Of the remaining 12 patients 3 alternative techniques for button vesicostomy insertion were used. In 6 patients a previous suprapubic catheter was present, and the button was used to replace this catheter via the pre-existing tract. Three patients had a previously formed classical vesicostomy through which the button was inserted; this allowed occlusion of the vesicostomy tract in the short-term for further assessment of bladder function. The button was not expected to fully occlude the vesicostomy and leak was therefore predictable. Three patients had the button inserted with an open surgical technique similar to the standardised technique already outlined. However, these patients had their button inserted prior to the standardisation of the technique and therefore the procedure did not include a purse string suture to snug the button.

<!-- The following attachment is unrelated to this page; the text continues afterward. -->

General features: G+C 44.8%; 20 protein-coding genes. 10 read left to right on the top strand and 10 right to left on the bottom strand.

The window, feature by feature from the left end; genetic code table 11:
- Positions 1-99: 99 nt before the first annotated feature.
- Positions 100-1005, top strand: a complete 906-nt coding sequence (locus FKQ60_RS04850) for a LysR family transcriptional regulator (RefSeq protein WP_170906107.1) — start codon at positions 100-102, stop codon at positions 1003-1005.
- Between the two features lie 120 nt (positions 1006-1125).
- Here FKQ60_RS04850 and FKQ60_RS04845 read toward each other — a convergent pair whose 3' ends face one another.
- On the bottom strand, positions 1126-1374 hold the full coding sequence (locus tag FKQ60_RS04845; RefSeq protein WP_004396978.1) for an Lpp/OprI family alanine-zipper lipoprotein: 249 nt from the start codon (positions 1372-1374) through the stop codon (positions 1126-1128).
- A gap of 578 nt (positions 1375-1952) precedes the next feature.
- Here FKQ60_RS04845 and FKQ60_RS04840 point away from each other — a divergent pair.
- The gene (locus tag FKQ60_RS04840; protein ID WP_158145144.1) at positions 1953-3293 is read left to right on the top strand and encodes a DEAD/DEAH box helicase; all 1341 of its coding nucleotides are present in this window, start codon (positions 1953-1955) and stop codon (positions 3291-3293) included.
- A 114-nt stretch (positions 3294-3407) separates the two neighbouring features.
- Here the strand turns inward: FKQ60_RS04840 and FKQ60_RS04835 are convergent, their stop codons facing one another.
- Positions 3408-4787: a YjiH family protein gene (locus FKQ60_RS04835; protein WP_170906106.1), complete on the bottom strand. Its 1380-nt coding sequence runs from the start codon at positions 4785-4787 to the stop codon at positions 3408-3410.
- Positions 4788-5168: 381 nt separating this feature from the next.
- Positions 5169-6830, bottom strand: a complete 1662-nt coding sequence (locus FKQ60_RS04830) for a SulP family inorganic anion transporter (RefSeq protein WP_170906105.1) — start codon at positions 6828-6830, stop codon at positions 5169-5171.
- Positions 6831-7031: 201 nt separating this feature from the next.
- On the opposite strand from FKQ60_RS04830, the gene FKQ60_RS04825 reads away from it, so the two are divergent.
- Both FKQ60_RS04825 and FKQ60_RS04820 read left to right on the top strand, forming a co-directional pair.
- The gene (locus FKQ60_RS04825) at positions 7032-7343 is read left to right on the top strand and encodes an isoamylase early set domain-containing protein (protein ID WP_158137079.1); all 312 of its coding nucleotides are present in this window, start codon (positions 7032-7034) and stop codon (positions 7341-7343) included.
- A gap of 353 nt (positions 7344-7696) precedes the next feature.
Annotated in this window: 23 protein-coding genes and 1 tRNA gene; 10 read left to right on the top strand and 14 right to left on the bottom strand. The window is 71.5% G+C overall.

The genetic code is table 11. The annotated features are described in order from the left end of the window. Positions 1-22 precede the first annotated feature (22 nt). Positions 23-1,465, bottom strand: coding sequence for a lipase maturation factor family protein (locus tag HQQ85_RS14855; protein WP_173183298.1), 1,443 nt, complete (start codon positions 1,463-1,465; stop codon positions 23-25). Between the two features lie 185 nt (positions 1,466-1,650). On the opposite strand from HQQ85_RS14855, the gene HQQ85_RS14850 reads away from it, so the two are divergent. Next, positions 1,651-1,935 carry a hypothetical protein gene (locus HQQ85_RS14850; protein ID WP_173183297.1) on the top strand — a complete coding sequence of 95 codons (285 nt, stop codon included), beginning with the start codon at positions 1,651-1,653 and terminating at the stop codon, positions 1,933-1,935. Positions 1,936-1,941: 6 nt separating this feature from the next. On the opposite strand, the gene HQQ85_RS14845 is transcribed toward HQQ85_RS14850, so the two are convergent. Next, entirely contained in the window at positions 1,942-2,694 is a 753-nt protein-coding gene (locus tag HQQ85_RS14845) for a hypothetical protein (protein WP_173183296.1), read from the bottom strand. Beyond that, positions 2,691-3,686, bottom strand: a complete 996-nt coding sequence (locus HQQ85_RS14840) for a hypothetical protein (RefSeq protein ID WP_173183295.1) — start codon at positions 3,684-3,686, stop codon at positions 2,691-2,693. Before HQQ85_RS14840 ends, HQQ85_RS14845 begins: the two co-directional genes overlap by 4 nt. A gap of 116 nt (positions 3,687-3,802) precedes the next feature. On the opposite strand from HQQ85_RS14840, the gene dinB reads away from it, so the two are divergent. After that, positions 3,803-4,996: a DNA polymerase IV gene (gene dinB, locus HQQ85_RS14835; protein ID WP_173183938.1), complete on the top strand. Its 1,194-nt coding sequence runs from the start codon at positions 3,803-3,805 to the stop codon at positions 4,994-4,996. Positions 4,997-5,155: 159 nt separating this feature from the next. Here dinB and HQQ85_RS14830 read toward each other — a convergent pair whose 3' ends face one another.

Button care protocol

      Immediately following insertion of the button vesicostomy each patient remained on continuous free drainage for 48 h before an individualised intermittent drainage regime was started. Parents or carers were educated in emptying the bladder with the appropriate connector. The first button exchange took place with the urology nurse specialists as an outpatient 6 weeks after insertion. Subsequent exchanges were predominantly done by the family at home. Exchanges were initially done at 6-weekly intervals. As experience and knowledge developed with the button vesicostomy, the interval for button exchanges was increased to 3-monthly owing to low infection rates.

      Results

      Indications